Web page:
Perhaps you are attempting to create your own soil, or you are considering to improve your current one. Loam soil and compost are two terms that you might have heard of, and you wonder what they actually mean. Here an article based on my experience, and on one of many gardeners, that will provide all the information you need to know.
What is the difference between loam and compost? Loam is a mixture of inorganic components of sand, silt, and clay. It might also contain organic matter. On the other hand, compost is not soil, but 100% decomposed organic matter. This is reflected in significant differences between their physical and chemical properties.
Hence, loam soil and compost are two totally different things considering their origin (organic and inorganic). To discover the main differences in terms of physical and chemical properties, keep reading.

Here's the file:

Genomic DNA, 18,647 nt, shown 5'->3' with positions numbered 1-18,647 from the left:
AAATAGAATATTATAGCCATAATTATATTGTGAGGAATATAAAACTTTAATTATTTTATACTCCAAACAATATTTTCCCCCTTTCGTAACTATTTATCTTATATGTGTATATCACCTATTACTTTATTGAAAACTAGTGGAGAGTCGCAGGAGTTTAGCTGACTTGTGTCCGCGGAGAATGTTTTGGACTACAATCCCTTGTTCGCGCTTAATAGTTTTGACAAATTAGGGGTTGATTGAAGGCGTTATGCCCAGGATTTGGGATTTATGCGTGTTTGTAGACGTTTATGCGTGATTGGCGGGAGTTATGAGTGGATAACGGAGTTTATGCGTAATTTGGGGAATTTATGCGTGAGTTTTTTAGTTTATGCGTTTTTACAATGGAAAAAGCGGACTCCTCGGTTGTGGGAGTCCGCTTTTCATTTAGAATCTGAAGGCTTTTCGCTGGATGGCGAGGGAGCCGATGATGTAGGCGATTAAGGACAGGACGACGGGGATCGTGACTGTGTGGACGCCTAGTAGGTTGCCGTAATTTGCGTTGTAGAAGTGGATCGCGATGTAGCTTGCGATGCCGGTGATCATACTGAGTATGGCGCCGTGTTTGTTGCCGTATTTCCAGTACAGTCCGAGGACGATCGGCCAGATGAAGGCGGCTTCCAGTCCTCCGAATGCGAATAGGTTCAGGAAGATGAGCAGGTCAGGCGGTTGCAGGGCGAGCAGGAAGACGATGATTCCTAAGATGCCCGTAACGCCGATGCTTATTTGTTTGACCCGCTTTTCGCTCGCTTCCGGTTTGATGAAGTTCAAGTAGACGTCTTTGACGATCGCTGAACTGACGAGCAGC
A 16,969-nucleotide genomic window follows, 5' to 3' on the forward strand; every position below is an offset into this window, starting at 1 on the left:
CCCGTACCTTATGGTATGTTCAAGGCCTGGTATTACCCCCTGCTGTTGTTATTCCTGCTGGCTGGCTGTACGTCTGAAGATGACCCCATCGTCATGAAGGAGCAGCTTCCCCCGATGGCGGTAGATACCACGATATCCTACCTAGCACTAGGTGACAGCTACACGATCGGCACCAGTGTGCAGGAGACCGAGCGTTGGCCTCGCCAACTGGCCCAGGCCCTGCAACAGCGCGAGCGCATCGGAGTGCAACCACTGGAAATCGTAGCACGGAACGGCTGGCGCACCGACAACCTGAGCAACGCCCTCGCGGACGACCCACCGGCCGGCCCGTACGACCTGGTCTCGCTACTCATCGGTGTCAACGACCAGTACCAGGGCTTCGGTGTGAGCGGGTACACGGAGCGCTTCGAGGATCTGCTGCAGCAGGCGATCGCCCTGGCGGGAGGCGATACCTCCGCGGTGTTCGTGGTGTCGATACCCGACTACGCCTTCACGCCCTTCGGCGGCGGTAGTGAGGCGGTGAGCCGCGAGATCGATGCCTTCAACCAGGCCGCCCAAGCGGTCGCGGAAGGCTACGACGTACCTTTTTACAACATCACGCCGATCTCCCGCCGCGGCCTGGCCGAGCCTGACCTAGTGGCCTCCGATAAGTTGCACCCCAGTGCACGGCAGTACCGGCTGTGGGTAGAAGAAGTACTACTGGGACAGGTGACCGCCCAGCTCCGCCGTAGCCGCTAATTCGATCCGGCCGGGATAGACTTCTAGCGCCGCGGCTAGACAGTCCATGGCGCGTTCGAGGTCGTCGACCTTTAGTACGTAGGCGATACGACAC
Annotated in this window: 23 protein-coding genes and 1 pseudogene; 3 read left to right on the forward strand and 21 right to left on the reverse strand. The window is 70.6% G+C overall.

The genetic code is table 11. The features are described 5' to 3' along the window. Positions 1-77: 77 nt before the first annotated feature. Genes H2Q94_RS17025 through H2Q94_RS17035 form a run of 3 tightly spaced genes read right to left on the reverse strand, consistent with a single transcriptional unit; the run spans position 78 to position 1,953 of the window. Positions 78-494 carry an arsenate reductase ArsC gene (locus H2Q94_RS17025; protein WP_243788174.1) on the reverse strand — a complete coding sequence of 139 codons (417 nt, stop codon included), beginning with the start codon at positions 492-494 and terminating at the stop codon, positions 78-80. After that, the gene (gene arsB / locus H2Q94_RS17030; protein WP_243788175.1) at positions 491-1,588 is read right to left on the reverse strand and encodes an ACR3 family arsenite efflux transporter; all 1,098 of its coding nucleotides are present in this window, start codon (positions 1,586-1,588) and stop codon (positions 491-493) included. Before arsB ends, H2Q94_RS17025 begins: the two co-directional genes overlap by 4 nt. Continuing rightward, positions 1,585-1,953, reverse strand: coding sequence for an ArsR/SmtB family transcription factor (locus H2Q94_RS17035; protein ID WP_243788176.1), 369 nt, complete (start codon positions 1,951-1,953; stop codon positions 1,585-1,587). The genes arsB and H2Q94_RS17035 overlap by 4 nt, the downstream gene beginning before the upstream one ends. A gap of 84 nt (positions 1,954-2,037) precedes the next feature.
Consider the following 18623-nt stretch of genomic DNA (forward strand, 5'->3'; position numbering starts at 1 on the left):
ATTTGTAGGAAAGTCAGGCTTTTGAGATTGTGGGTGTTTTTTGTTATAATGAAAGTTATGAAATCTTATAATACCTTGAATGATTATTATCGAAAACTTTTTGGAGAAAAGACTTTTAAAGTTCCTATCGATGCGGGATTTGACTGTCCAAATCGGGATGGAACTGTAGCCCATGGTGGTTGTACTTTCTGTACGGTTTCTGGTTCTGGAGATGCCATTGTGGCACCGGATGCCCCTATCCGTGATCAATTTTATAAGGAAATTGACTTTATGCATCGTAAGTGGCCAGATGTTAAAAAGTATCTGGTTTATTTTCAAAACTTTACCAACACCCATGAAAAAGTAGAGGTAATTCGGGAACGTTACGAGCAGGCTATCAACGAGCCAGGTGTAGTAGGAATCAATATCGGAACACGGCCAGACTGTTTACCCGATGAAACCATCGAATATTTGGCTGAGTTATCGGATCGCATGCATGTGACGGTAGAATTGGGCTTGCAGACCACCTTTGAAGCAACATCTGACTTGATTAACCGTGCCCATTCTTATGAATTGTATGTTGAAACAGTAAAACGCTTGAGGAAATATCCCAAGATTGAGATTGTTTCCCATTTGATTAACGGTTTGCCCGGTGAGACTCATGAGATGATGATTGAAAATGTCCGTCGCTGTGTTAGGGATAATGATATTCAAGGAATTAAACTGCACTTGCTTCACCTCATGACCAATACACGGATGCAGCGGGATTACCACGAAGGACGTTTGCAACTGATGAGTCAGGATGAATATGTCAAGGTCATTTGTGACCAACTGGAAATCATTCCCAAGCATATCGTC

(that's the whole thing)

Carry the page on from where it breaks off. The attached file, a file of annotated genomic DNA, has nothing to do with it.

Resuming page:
Differences: Origin, Texture, and Nutrients
The best way to understand the differences between loam soil and compost is to refer to their physical and chemical properties. Without getting into details (for more info here) a physical property is everything related to the soil structure (like porosity and capacity to retain water). On the other hand, acidity and nutrient content are classified as chemical properties.
Loam soil is essential in the gardening world. It is often defined as the best gardening soil. Indeed, it is a balanced combination of the three types of soils. Consequently, it holds the benefits of each one of them: the drainage and airflow of sand and the high nutrient retention capability of silt and especially of clay.